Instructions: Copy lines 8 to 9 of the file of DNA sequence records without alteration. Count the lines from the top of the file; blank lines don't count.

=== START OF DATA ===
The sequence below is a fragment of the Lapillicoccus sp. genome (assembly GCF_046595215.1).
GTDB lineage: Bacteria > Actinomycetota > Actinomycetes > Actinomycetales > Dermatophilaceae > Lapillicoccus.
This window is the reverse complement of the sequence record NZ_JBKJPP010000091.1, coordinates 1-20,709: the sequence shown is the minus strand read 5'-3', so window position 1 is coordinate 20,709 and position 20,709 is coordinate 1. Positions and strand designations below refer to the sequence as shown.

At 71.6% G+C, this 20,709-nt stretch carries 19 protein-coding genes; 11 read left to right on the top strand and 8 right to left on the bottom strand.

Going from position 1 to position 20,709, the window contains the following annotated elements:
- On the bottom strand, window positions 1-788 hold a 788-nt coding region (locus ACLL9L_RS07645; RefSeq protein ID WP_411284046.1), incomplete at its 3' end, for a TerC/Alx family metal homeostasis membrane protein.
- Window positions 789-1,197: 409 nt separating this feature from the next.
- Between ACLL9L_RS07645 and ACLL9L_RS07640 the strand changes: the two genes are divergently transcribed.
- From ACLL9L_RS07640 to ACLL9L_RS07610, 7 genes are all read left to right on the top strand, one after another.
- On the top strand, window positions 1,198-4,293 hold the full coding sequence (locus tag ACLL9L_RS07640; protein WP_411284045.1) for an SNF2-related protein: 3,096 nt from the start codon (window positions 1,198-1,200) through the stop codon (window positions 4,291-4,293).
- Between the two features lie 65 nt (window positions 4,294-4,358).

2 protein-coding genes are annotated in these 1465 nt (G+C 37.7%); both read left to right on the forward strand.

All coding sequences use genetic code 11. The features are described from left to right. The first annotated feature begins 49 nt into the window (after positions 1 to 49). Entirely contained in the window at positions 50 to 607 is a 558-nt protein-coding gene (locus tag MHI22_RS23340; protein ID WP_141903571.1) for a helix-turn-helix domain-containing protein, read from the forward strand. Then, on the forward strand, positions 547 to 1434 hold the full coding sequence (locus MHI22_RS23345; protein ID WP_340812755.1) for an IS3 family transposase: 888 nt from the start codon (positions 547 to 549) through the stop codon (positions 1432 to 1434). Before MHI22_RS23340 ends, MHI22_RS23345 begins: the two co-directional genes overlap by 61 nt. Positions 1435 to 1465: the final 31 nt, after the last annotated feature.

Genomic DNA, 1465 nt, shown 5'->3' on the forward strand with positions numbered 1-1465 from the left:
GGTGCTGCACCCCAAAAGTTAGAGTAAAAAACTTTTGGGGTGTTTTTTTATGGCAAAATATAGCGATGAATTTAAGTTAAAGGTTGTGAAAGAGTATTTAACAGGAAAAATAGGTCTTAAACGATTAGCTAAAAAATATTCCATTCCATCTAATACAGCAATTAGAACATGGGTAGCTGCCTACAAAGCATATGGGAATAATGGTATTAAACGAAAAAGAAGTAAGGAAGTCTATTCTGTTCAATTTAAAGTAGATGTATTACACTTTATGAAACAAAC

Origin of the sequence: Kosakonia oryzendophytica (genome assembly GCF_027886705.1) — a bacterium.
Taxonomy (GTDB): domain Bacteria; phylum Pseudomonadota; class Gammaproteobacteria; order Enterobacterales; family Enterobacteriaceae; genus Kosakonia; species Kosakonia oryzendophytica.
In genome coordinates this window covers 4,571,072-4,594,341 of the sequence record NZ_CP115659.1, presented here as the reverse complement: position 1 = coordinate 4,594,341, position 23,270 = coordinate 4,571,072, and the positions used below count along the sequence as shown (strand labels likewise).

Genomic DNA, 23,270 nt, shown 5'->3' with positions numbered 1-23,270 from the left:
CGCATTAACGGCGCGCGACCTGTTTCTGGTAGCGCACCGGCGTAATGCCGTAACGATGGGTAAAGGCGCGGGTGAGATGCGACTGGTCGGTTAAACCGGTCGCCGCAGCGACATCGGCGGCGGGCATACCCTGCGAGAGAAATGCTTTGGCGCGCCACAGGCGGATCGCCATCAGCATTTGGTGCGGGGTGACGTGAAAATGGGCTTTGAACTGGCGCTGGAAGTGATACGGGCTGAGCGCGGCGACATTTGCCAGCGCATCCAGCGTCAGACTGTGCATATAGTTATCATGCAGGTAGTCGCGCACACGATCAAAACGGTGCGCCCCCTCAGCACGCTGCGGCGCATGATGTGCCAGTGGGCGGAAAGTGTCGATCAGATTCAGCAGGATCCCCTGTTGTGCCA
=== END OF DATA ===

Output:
- Between ACLL9L_RS07645 and ACLL9L_RS07640 the strand changes: the two genes are divergently transcribed.
- From ACLL9L_RS07640 to ACLL9L_RS07610, 7 genes are all read left to right on the top strand, one after another.